The European Commission said former European Commissioner John Dalli has still not seen the OLAF report with allegations against him because the Maltese Attorney General has decided not to show it to him.
The news website Europolitics.info reports that it has been two weeks since John Dalli was forced to resign in the wake of a tobacco corruption scandal, but the former EU health commissioner has still not been given access to the European Anti-Fraud Office (OLAF) report alleging his guilt.
The European Commission has confirmed that this decision comes from the Maltese prosecutor general. «The Commission has neither the legal competency nor the will to publish these conclusions,» said a Commission spokesman on 26 October. He explained that the Commission does not wish to compromise the principle of presumption of innocence. Moreover, it is legally not allowed to divulge the conclusions of an OLAF inquiry.
Therefore, two weeks after his resignation, Dalli still does not know the details of the ‘circumstantial evidence’ which apparently incriminated him. He now plans to work with his legal team to lodge a complaint with a competent jurisdiction, invoking non-respect of his rights, although he clarified on 28 October that «no decision has yet been made».
According to the jurisprudence of the European Court of Justice, a European civil servant can be refused access to institutional documents «if divulging the documents in question would threaten the execution of inspection, inquiry or audit activities (article 4 of regulation no. 1049/2001).» Nonetheless, the judgement of the Court in the Blanchet/Byk vs. the Commission case (T-48/05) remains vague as regards OLAF’s final reports. It states that «none of the obligations resulting from Article 4 of Decision 1999/396 is material to that question. As regards the inter parties principle, the existence of an illegality with regard to OLAF can be established only where the final report is published or in so far as it is followed by the adoption of an act adversely affecting the person concerned.»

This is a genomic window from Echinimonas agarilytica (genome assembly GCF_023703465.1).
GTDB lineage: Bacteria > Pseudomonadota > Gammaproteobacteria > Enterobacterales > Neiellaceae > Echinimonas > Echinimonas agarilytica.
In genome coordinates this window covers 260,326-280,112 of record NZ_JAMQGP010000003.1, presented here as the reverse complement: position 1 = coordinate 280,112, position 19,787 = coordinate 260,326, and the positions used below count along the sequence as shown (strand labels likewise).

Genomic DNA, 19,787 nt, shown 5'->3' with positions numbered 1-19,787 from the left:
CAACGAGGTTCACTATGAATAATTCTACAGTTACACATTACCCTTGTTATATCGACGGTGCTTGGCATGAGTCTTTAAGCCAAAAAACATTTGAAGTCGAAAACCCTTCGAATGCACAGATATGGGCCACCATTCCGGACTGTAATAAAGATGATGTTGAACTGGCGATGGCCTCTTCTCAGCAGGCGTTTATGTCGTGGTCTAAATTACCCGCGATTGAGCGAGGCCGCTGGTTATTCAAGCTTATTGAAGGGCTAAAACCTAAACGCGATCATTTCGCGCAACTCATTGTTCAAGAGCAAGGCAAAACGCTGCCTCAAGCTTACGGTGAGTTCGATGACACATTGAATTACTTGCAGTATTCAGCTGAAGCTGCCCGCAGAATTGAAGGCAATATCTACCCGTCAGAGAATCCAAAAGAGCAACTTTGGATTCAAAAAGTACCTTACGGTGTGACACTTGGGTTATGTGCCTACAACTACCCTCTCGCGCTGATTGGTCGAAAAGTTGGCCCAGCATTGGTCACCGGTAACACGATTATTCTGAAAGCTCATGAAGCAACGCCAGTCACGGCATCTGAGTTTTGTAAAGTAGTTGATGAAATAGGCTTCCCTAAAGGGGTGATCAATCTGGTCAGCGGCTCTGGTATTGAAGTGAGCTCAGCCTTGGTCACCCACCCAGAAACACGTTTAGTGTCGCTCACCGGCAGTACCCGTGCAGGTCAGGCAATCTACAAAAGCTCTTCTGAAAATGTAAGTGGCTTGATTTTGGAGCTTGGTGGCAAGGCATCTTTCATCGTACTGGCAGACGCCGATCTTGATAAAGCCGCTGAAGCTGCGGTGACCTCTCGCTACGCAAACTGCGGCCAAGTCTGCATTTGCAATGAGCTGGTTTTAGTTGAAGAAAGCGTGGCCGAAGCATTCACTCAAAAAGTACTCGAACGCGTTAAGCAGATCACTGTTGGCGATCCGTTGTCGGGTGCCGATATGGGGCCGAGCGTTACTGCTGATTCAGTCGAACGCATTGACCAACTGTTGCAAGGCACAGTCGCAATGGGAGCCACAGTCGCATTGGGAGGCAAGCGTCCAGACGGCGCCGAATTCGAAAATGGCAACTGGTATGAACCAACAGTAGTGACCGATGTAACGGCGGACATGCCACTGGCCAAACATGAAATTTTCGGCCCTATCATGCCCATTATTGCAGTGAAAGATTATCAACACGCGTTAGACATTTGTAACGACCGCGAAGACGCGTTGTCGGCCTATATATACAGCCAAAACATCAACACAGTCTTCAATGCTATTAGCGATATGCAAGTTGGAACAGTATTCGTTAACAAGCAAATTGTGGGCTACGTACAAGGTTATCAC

Europolitics.info also reports on the alleged lobbying of German politicians Edmund Stoiber on behalf of a German tobacco company on John Dalli.
The website said John Dalli denies having been pressurised by a high-level group of experts on the reduction of administrative charges, as alleged by Euractiv.com. The news website said in an article published on 26 October that the president of the high-level group of experts on reducing administrative charges and a Bavarian politician, Edmund Stoiber, pressurised Dalli over the tobacco directive. «Stoiber intervened on behalf of a snuff producer during a meeting of the high-level group in May, 2012,» Euractiv.com said. However, questioned by Europolitics, Dalli denied the allegations: «I made a comment about Stoiber’s intervention which I did not consider as a lobbying attempt but as a politician bringing forward concerns of someone in his constituency. I replied in an appropriate manner as I did on all the occasions when I was confronted with questions about tobacco issues.»